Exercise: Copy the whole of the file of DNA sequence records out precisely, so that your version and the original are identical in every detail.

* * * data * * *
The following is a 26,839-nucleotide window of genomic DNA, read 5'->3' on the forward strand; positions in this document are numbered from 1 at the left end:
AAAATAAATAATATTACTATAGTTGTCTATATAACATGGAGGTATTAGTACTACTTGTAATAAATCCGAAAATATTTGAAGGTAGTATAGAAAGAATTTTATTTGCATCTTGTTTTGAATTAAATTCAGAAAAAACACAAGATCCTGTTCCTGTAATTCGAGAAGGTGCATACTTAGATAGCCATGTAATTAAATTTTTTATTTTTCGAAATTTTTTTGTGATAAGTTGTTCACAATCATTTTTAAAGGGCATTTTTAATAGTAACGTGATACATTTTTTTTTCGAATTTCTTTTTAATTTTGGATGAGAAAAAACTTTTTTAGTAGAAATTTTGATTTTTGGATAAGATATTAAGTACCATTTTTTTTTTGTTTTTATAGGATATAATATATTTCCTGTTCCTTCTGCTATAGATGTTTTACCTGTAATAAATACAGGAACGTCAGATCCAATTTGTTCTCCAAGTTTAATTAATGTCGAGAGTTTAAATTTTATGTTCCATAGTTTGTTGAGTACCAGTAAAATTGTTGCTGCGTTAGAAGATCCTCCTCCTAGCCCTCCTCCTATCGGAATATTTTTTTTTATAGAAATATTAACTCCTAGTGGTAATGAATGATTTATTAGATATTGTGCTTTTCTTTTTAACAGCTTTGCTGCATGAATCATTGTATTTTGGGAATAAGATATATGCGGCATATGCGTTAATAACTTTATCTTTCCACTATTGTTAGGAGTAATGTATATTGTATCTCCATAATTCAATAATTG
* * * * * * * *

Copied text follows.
The following is a 26,839-nucleotide window of genomic DNA, read 5'->3' on the forward strand; positions in this document are numbered from 1 at the left end:
AAAATAAATAATATTACTATAGTTGTCTATATAACATGGAGGTATTAGTACTACTTGTAATAAATCCGAAAATATTTGAAGGTAGTATAGAAAGAATTTTATTTGCATCTTGTTTTGAATTAAATTCAGAAAAAACACAAGATCCTGTTCCTGTAATTCGAGAAGGTGCATACTTAGATAGCCATGTAATTAAATTTTTTATTTTTCGAAATTTTTTTGTGATAAGTTGTTCACAATCATTTTTAAAGGGCATTTTTAATAGTAACGTGATACATTTTTTTTTCGAATTTCTTTTTAATTTTGGATGAGAAAAAACTTTTTTAGTAGAAATTTTGATTTTTGGATAAGATATTAAGTACCATTTTTTTTTTGTTTTTATAGGATATAATATATTTCCTGTTCCTTCTGCTATAGATGTTTTACCTGTAATAAATACAGGAACGTCAGATCCAATTTGTTCTCCAAGTTTAATTAATGTCGAGAGTTTAAATTTTATGTTCCATAGTTTGTTGAGTACCAGTAAAATTGTTGCTGCGTTAGAAGATCCTCCTCCTAGCCCTCCTCCTATCGGAATATTTTTTTTTATAGAAATATTAACTCCTAGTGGTAATGAATGATTTATTAGATATTGTGCTTTTCTTTTTAACAGCTTTGCTGCATGAATCATTGTATTTTGGGAATAAGATATATGCGGCATATGCGTTAATAACTTTATCTTTCCACTATTGTTAGGAGTAATGTATATTGTATCTCCATAATTCAATAATTG